Record 52 former ECHL players have made their NHL debut this season: former Idaho Steelheads right wing Jay Beagle (Washington on Feb. 11), former Wheeling Nailers and ECHL All-Star defenseman Paul Bissonnette (Pittsburgh on Oct. 4), former Stockton Thunder and ECHL All-Star right wing Troy Bodie (Anaheim on Jan. 16), former Bakersfield Condors center Alexandre Bolduc (Vancouver on Nov. 27), former Florida Everblades defenseman Brett Carson (Carolina on Dec. 7), former Idaho Steelheads goaltender Matt Climie (Dallas on Apr.4), former South Carolina Stingrays defenseman Sean Collins (Washington on Dec. 6), former Las Vegas Wranglers and Wheeling Nailers goaltender John Curry (Pittsburgh on Nov. 26), former Greenville Grrrowl goaltender Jeff Drouin-Deslauriers (Edmonton on Oct. 17), former Johnstown Chiefs center Andre Deveaux (Toronto on Nov. 27), former Dayton Bombers center Philippe Dupuis (Colorado on Dec. 12), former Gwinnett Gladiators left wing Chris Durno (Colorado on Jan. 18), former Gwinnett Gladiators right wing Pat Dwyer (Carolina on Nov. 2), former South Carolina Stingrays defenseman Jamie Fraser (New York Islanders on Apr. 4), former Columbus Cottonmouths and Tallahassee Tiger Sharks left wing Mitch Fritz (New York Islanders on Oct. 30), former South Carolina Stingrays right wing Andrew Gordon (Washington on Dec. 23), former Augusta Lynx and Mississippi Sea Wolves goaltender Riku Helenius (Tampa Bay on Jan. 30), former Charlotte Checkers center Dwight Helminen (Carolina on Oct. 28), former Florida Everblades and ECHL All-Star center Matt Hendricks (Colorado on Mar. 10), former Las Vegas Wranglers goaltender Brent Krahn (Dallas on Feb. 14), former Trenton Devils right wing Pierre-Luc Letourneau-Leblond (New Jersey on Oct. 22), former Baton Rouge Kingfish left wing Per Ledin (Colorado on Apr. 9), former Gwinnett Gladiators defenseman Scott Lehman (Atlanta on Dec. 18), former Johnstown Chiefs defenseman Raymond Macias (Colorado on Apr. 1), former Utah Grizzlies defenseman Andrew MacDonald (New York Islanders on Feb. 28), former Charlotte Checkers defenseman Steve MacIntyre (Edmonton on Oct. 15), former Florida Everblades left wing Kenndal McArdle (Florida on Dec. 2), two-time All-Star and former Las Vegas Wranglers goaltender Mike McKenna (Tampa Bay on Feb. 3), former All-Star and Wheeling Nailers center Kurtis McLean (New York Islanders on Jan. 19), former Charlotte Checkers goaltender Al Montoya (Phoenix on Apr. 1), former South Carolina Stingrays and ECHL All-Star goaltender Michal Neuvirth (Washington on Feb. 14), former Johnstown Chiefs defenseman Wes O’Neill (Toronto on Mar. 9), former Columbia Inferno defenseman Phil Oreskovic (Toronto on Mar. 9), former Phoenix RoadRunners and Wheeling Nailers center Cam Paddock (St. Louis on Nov. 14), former Las Vegas Wranglers defenseman Adam Pardy (Calgary on Oct. 9), former Idaho Steelheads left wing Warren Peters (Calgary on Dec. 7), former Charlotte Checkers center Jakub Petruzalek (Carolina on Feb. 5), former Charlotte Checkers defenseman Corey Potter (New York Rangers on Dec. 7), former Augusta Lynx defenseman Kevin Quick (Tampa Bay on Jan. 13), former Utah Grizzlies right wing Joel Rechlicz (New York Islanders on Mar. 4), former Charlotte Checkers, Columbia Inferno and Elmira Jackals defenseman Bryan Rodney (Carolina on Dec. 11), former Gwinnett Gladiators center Jared Ross (Philadelphia on Oct. 11), former Alaska Aces goaltender Marek Schwarz (St. Louis on Oct. 25), former Greenville Grrrowl and Stockton Thunder center Tim Sestito (Edmonton on Nov. 26), former Augusta Lynx defenseman Brett Skinner (New York Islanders on Oct. 27), former Dayton Bombers and Las Vegas Wranglers defenseman Tyler Sloan (Washington on Oct. 21), former Utah Grizzlies and ECHL All-Star center Trevor Smith (New York Islanders on Dec. 31), former Johnstown Chiefs and Mississippi Sea Wolves forward Radek Smolenak (Tampa Bay on Dec. 2), former Las Vegas Wranglers and ECHL All-Star defenseman Tyson Strachan (St. Louis on Dec. 18), former Phoenix RoadRunners goaltender Josh Tordjman (Phoenix on Mar. 8), former Wheeling Nailers right wing Tim Wallace (Pittsburgh on Dec. 10) and former Idaho Steelheads center Tom Wandell (Dallas on Dec. 10).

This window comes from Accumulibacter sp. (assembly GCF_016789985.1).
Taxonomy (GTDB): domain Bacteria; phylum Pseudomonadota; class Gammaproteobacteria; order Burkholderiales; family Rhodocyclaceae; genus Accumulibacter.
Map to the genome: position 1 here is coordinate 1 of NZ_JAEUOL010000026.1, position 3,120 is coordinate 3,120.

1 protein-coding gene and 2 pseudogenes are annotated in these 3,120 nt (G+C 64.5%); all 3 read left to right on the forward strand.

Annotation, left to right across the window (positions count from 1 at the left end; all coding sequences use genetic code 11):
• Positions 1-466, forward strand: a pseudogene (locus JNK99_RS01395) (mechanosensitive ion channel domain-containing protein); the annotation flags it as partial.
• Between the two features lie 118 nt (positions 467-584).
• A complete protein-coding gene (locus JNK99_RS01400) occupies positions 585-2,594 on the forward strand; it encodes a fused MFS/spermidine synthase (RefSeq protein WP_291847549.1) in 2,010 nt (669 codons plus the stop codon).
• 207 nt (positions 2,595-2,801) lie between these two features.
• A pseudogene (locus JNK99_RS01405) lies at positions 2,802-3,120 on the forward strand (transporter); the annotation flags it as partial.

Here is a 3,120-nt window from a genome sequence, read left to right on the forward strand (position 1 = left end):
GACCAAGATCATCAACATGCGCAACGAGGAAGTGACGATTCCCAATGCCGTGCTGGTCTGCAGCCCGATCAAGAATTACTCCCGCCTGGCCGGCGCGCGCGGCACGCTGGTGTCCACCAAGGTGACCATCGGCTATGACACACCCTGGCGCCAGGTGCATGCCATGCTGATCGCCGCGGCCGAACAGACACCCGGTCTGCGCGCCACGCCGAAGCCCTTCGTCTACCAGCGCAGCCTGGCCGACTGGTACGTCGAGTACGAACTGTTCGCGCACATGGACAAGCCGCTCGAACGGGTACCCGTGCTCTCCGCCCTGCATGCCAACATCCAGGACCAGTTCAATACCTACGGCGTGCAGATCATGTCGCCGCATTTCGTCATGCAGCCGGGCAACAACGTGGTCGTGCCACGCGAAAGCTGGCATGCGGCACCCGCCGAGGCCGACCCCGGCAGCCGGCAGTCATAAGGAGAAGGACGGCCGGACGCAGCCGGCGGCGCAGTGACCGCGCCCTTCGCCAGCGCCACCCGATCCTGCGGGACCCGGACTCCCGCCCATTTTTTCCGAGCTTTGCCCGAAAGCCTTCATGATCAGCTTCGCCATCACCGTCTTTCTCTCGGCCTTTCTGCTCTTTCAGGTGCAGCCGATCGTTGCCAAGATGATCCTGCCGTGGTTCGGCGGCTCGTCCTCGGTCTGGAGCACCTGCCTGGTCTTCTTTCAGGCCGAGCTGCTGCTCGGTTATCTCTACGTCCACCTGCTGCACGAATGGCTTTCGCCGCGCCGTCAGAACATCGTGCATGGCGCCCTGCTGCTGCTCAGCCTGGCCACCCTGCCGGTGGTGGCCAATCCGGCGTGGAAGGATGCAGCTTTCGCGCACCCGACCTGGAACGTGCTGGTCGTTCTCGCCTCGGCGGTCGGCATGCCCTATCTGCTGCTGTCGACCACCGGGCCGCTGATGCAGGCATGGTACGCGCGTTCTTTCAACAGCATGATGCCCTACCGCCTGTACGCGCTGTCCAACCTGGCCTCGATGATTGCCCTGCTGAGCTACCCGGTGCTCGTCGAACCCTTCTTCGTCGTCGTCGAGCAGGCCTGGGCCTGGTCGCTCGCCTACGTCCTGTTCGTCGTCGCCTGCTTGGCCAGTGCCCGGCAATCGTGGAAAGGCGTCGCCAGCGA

Eight players have played in the ECHL and the NHL in 2008-09: goaltenders Matt Climie (Idaho and Dallas), Riku Helenius (Mississippi and Tampa Bay), Michal Neuvirth (South Carolina and Washington) and Marek Schwarz (Alaska and St. Louis), defensemen Raymond Macias (Johnstown and Colorado), Wes O’Neill and Kevin Quick (Augusta and Tampa Bay) and right wing Joel Rechlicz (Utah and New York Islanders).

There are 18 former ECHL officials scheduled to work as part of the NHL officiating team in 2008-09 with referees David Banfield, Chris Ciamaga, Ghislain Hebert, Marc Joannette, Mike Leggo, Wes McCauley, Dean Morton, Dan O’Rourke, Brian Pochmara, Kevin Pollock, Kyle Rehman, Chris Rooney, Justin St. Pierre and Ian Walsh and linesmen Steve Barton, Brian Mach, Tim Nowak and Jay Sharrers. Barton, Joannette, Leggo, McCauley, Nowak, Pollock, Rooney and Sharrers all worked the 2008 Stanley Cup Playoffs.

Former ECHL broadcasters working in the National Hockey League include John Ahlers and Steve Carroll of the Anaheim Ducks, Tom Callahan of the Nashville Predators, Dave Goucher of the Boston Bruins, Chris Kerber of the St. Louis Blues, Dave Mishkin of the Tampa Bay Lightning and Rob Simpson, who is a producer/host for The NHL Network.

Ryan Stanzel and Jeremy Zager, who were both recipients of the ECHL Media Relations Director of the Year award, are working in the communications department for the Minnesota Wild and the Los Angeles Kings, respectively. Former ECHL assistant director of communications Joe Siville and Kelly Murray are now with the Philadelphia Flyers and the Washington Capitals, respectively, while former ECHL director of communications Jason Rothwell is the creative director for the Columbus Blue Jackets.

Premier ‘AA’ Hockey League Fast Facts
• Watch Games Live on B2 Networks, the “Official Broadband Broadcast Provider” of the ECHL.
• Watch ECHL Games Around The Clock On ECHL TV on B2CableTV.com.
• The ECHL celebrated its 20th Anniversary in 2007-08 and is the third-longest tenured professional hockey league behind only the National Hockey League and the American Hockey League.
• ECHL began in 1988-89 with five teams in four states and has grown to be a coast-to-coast league with 21 teams playing in 16 states and British Columbia in 2008-09.
• The league officially changed its name from East Coast Hockey League to ECHL on May 19, 2003.
• ECHL has affiliations with 23 of the 29 teams in the American Hockey League and for the past 19 years there has been an ECHL player on the Calder Cup Champion.
• In the last six seasons the ECHL has had more call-ups to the AHL than all other professional leagues combined with over 2,000 call-ups involving more than 1,000 players since 2002-03.
• Further information on the ECHL is available from its website at ECHL.com.